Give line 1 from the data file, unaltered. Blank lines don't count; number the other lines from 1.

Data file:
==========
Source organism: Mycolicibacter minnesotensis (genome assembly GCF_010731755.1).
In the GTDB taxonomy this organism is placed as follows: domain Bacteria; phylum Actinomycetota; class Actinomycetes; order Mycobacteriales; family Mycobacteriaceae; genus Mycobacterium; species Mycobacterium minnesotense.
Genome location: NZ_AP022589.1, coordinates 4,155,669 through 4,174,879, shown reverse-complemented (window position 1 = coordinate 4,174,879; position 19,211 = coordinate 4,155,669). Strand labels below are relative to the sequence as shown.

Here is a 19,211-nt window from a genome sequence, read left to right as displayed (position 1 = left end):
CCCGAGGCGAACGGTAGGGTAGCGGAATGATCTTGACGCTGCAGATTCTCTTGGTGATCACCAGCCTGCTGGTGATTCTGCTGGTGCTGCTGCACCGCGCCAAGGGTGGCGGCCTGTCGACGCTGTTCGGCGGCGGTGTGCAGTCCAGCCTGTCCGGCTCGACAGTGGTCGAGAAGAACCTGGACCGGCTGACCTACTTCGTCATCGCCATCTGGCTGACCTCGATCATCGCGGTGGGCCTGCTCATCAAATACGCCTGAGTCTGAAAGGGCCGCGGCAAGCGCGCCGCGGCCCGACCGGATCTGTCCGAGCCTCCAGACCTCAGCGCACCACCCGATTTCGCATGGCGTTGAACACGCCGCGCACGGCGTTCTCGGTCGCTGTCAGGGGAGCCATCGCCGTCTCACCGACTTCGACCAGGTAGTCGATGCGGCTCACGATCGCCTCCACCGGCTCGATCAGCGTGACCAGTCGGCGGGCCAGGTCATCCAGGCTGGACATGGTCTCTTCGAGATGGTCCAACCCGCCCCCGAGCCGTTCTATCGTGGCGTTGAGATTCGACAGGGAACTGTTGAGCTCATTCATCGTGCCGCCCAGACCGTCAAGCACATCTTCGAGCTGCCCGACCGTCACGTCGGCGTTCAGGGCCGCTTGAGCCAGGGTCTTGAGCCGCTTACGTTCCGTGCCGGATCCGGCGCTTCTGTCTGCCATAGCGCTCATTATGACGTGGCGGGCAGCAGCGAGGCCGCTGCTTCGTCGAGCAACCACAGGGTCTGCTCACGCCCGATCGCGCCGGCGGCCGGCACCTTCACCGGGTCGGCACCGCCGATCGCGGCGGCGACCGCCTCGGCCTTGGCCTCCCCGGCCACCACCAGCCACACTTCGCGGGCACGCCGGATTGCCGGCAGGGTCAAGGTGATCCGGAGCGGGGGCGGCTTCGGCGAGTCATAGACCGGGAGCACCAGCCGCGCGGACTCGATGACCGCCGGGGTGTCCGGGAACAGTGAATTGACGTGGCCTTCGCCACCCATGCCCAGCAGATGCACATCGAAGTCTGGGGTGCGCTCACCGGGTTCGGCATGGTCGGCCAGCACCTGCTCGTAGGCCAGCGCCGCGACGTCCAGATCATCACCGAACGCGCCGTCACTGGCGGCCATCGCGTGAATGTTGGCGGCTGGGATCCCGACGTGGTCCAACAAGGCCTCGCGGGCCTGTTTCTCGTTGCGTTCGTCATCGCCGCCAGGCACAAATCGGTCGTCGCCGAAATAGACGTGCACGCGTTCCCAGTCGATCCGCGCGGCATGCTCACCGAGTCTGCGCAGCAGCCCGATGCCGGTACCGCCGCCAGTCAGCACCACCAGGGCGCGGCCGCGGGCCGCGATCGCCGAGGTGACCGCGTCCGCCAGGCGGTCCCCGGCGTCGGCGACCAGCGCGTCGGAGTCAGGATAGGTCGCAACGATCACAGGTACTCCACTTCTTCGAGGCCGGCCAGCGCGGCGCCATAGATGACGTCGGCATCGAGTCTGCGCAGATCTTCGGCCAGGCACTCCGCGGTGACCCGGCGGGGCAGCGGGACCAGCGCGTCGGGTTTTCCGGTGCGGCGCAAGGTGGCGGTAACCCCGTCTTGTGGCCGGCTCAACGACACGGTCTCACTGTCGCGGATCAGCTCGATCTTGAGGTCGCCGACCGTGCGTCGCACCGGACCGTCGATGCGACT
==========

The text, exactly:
Source organism: Mycolicibacter minnesotensis (genome assembly GCF_010731755.1).